52 Road Trips

Road Trips for Food Lovers

Foodies, rejoice!

By Katharine Shilcutt April 30, 2014 Published in the May 2014 issue of Houstonia Magazine

The Dunleith Historic Inn. Photo courtesy Kay Gaensler.

As I pulled up a barstool at Peacock’s Bar & Grill in Natchez, Mississippi and ordered a martini, Sharon, the spitfire bartender, asked me what kind of gin I wanted—not, I noted appreciatively, whether I wanted vodka or gin. I sat back to bask in the moment, and in the wonderfully retro vibe of the bar, tucked inside the Eola Hotel, Art Deco sumptuousness from 1927 and, as it happens, one of the younger buildings in Natchez, the oldest European settlement on the Mississippi River, founded in 1716. 

“I once heard Natchez was called ‘the city too beautiful to burn,’” I said to Sharon. “Nope,” she replied. “That was Port Gibson, up the river.” Natchez owes its life to “Southern hospitality,” she explained. When Union troops rolled in to the Confederate town, the locals knew that food and drink was their best hope for survival. Natchez was saved, and it continues to seduce with sweet tea and fried fish to this day, a living museum of antebellum splendor intermingled with modern dining destinations.

The Miami Burger from Slick Rick’s in Natchez, Mississippi.

Image: Marianne Todd

You may not expect to be able to reach the Deep South on a single tank of gas, but I completed the 314-mile trip with enough gas left over to putter around for three days—though the town’s so small, you can easily walk most places. This is especially true if you stay downtown at the Eola, the tallest building in Natchez, located only a short walk from a scenic bluff overlooking the Mississippi River. There, the Magnolia Grill offers fried green tomatoes topped with crawfish tails and an unparalleled view of the river at sunset. Its blend of Southern and Creole influences—Louisiana is just across that river—isn’t unusual. In fact, it’s the defining feature of Natchez cuisine.

Elsewhere, 19th-century mansions of cotton barons have been turned into bed and breakfasts or museums, many with restaurants tucked into converted carriage houses. At the aptly named Carriage House on the grounds of Stanton Hall—a historic manor offering daily tours of its perfectly preserved interiors—chef Bingo Starr hand-delivers plates of fried cheese grits, spring rolls stuffed with smoked pork and field peas, and fried-oyster salads with tomato aspic. The eatery also makes a mean mint julep, though I washed down my lunch with a beer from the Tin Roof Brewing Company in nearby Baton Rouge.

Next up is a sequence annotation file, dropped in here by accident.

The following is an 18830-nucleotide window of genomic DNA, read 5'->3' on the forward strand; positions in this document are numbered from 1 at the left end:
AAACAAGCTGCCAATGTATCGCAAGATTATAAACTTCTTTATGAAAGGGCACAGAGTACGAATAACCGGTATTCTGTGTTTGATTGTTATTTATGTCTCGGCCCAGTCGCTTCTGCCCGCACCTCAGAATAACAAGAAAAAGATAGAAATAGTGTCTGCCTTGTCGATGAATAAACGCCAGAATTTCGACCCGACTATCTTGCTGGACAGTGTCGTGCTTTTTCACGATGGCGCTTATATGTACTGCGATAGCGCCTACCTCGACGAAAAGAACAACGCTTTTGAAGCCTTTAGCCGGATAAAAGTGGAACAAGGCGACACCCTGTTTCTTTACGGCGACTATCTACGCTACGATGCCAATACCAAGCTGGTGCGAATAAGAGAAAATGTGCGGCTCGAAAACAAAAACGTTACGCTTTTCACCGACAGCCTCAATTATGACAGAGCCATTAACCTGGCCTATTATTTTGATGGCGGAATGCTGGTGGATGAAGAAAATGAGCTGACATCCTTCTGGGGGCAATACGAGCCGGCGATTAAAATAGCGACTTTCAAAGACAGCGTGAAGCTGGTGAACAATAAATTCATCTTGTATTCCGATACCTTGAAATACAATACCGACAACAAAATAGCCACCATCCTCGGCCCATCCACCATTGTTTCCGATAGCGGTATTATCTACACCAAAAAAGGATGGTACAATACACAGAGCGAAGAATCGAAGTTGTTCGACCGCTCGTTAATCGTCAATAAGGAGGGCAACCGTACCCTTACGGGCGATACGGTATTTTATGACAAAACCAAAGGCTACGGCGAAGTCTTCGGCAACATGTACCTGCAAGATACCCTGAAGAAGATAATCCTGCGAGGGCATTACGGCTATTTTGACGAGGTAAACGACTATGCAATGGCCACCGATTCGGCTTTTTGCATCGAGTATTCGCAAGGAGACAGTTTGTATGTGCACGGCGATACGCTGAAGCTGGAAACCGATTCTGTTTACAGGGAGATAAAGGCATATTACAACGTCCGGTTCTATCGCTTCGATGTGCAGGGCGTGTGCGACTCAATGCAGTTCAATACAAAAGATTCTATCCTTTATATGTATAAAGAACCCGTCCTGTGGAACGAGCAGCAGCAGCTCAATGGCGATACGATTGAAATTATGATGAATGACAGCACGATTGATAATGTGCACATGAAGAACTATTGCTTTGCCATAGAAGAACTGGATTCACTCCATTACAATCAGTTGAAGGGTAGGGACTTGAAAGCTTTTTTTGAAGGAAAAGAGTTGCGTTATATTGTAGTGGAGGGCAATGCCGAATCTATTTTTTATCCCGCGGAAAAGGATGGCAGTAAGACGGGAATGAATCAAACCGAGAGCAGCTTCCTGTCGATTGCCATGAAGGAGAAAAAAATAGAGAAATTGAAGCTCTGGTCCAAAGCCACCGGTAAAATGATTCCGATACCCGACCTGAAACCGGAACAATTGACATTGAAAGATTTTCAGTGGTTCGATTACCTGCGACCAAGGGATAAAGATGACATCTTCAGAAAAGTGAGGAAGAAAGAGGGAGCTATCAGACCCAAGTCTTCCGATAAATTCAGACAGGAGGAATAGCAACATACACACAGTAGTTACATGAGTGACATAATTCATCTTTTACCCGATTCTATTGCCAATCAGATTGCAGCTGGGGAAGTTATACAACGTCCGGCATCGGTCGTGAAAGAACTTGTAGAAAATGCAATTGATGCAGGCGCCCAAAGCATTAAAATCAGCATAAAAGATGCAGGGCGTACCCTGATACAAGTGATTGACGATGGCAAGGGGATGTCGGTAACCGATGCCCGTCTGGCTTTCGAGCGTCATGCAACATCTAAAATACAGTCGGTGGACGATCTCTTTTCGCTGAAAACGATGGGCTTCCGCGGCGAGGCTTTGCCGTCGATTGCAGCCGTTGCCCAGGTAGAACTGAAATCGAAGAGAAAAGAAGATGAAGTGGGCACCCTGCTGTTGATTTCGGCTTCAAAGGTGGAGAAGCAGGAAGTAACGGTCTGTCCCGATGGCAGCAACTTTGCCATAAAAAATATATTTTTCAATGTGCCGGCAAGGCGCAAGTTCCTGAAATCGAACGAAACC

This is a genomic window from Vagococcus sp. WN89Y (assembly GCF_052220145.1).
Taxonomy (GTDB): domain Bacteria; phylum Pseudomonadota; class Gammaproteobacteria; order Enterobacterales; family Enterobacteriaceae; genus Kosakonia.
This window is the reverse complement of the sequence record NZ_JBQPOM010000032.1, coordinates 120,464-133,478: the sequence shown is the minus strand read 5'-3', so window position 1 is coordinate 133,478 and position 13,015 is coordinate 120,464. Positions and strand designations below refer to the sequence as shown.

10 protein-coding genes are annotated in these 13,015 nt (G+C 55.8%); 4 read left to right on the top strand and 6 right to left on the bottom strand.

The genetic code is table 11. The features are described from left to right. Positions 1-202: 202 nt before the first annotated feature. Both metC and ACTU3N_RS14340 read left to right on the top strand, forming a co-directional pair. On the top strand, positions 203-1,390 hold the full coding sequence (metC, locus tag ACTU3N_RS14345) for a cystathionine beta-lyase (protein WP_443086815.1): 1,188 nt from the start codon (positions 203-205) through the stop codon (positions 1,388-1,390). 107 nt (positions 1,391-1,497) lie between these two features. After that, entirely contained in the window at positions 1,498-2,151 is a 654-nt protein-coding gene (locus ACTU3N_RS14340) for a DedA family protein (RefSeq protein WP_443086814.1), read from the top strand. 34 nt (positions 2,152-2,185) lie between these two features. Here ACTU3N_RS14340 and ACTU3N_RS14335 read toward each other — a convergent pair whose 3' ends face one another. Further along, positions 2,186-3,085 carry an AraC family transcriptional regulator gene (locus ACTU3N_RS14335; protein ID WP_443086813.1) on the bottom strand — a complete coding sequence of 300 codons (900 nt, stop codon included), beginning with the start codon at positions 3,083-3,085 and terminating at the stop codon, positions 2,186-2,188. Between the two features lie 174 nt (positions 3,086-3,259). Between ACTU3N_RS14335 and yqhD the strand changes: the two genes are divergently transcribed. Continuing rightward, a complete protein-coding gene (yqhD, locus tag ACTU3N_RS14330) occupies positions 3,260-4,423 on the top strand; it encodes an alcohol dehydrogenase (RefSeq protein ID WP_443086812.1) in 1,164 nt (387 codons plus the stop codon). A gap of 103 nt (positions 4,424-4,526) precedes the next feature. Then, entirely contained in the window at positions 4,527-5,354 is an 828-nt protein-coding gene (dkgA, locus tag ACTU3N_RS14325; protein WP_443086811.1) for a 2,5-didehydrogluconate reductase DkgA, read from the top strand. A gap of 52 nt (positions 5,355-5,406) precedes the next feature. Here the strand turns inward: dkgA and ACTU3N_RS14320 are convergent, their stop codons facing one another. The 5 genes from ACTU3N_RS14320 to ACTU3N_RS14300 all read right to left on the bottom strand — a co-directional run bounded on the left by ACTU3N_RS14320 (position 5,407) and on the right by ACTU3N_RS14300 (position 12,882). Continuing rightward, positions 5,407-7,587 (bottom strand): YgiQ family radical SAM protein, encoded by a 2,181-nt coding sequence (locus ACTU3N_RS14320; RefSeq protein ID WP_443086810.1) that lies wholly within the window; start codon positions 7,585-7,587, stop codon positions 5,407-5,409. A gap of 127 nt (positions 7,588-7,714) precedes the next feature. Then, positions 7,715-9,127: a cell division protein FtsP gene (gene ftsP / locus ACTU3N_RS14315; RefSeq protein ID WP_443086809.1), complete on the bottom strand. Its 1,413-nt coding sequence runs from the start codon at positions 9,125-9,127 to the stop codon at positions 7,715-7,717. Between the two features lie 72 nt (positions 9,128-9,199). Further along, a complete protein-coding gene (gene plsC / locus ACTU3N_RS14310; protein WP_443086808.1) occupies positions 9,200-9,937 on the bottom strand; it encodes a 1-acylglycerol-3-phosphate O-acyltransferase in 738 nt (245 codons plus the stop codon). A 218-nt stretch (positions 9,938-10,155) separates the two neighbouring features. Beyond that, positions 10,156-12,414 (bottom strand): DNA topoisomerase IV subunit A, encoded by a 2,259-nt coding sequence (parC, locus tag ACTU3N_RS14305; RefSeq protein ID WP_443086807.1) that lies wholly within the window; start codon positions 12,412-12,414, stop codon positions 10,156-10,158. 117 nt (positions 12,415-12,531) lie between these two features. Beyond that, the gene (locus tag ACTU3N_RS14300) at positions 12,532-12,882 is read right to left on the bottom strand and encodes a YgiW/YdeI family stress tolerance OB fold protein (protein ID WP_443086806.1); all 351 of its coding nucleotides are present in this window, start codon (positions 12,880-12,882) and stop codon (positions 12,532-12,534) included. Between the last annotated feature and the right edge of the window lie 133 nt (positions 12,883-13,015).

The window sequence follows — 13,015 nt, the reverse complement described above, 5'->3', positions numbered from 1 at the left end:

I ate an equally divine meal at another carriage house: The Castle, behind an even larger plantation home at the Dunleith Historic Inn—winner of Wine Spectator’s Award of Excellence for 12 straight years. The building dates to the 1790s, but the menu showcases chef Brad Seyfarth’s 21st-century flair for dishes like Maple Leaf Farms duck breast with peach bourbon gastrique and more fried green tomatoes—served here with crab and a blood orange beurre blanc.

But eating well in Natchez isn’t only a thing for elaborate dining rooms; Fat Mama’s Tamales offers po-boys on a picturesque patio, topped with spicy-sweet “fire and ice pickles” you’ll want to lug home by the jar. Slick Rick’s Café sells homemade spice blends, a pork-topped Miami Burger, and its infamous triple-decker “Quasimoto burger.” And don’t miss the Donut Shop, a roadside stand outside downtown. The donuts may have been called some of the best in America by none other than the Food Network’s Alton Brown, but George Scott and Mary Tyson’s tamales are equally popular. Incidentally, Natchez lies along the so-called Delta Tamale Trail, where you’ll find some of the best tamales in America—though not like you’d get in Texas. They’re one more delicious surprise waiting for you across the Mississippi.

Also Consider

For any serious seafood fan, making a pilgrimage to Rockport, a short trip down the coast, is essential. There, chef Karey Johnson (who cooked at the James Beard House in 2012) showcases the freshest Gulf ingredients every night on an innovative dinner menu at her restaurant, Glow, tucked into a converted, shabby-chic boathouse near the water.… Two and a half hours east of Dallas at the Greer Farm, a working farm and ranch in Daingerfield, you can rent a charming cabin for the weekend. Chef Eva Greer serves dinner every night and teaches cooking classes by day using ingredients from the farm itself. You can also pick fruit to take home or learn about the sustainable agriculture methods used in raising Greer’s Maine-Anjou cattle.… Kiepersol Estates in Tyler offers tours of its working vineyard every Saturday, and smart travelers know to stay put afterward and dine in style at the attached restaurant, which offers a wine cellar as impressive as its classic New American food, before spending the night in one of the adjacent bed-and-breakfast’s five luxurious rooms.… A revitalized downtown Bryan buzzes at night, as crowds pack restaurants such as the Downtown Uncorked Winebar and Madden’s Casual Gourmet, where chef Peter Madden showcases locally sourced ingredients. At swanky Vintage House at the nearby Messina Hof Winery & Resort, dishes are paired with house-made wines. Grab a nightcap at the Deco-era LaSalle Hotel Bar and stay at one of the 86-year-old hotel’s beautifully remodeled rooms.

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